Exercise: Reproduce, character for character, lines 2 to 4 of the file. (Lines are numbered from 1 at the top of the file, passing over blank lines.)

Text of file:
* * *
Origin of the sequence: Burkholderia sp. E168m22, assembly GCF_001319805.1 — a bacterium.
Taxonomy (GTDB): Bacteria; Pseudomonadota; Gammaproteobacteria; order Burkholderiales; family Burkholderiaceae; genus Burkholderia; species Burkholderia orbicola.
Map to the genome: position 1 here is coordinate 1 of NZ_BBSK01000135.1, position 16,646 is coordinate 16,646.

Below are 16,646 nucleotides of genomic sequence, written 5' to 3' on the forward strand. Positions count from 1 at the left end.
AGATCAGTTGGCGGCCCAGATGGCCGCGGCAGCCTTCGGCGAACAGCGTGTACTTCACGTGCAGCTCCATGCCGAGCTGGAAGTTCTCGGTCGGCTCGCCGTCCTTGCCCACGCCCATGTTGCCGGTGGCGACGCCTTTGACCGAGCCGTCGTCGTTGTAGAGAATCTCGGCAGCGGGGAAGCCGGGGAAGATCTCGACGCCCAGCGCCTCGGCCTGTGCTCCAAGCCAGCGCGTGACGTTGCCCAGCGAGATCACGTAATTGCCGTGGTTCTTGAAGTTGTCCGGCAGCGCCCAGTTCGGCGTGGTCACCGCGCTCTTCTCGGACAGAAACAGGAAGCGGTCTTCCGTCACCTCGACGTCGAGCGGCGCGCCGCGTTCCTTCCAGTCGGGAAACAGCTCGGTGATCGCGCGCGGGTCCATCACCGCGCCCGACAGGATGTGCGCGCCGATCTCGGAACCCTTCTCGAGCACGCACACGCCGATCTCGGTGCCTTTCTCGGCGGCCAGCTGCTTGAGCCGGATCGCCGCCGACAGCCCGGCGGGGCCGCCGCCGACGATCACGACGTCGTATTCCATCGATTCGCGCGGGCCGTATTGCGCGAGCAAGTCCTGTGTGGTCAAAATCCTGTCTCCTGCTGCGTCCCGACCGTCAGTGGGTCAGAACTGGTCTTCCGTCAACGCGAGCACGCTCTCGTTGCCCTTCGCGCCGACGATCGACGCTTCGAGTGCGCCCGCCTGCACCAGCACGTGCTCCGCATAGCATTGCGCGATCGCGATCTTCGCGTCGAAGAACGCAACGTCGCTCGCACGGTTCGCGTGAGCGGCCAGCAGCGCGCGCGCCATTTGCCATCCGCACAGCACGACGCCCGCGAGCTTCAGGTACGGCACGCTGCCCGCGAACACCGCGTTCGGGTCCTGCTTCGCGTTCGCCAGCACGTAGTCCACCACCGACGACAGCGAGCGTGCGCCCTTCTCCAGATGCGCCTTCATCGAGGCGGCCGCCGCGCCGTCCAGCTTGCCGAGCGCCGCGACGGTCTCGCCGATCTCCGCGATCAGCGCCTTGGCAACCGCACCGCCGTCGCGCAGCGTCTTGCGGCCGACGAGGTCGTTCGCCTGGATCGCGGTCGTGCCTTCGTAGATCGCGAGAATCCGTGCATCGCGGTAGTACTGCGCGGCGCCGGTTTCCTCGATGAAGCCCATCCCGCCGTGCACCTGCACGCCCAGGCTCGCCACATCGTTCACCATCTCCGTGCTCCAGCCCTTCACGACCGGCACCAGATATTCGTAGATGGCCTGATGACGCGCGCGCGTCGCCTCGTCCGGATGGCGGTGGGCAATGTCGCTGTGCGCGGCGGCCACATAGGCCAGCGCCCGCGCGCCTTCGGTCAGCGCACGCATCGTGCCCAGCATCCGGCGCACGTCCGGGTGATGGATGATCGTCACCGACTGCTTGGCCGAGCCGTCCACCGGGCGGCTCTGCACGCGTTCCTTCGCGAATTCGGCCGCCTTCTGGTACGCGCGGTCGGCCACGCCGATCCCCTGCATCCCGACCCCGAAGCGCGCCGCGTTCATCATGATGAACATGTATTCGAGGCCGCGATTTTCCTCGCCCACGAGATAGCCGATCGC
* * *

Taxonomy (GTDB): Bacteria; Pseudomonadota; Gammaproteobacteria; order Burkholderiales; family Burkholderiaceae; genus Burkholderia; species Burkholderia orbicola.
Map to the genome: position 1 here is coordinate 1 of NZ_BBSK01000135.1, position 16,646 is coordinate 16,646.

Below are 16,646 nucleotides of genomic sequence, written 5' to 3' on the forward strand. Positions count from 1 at the left end.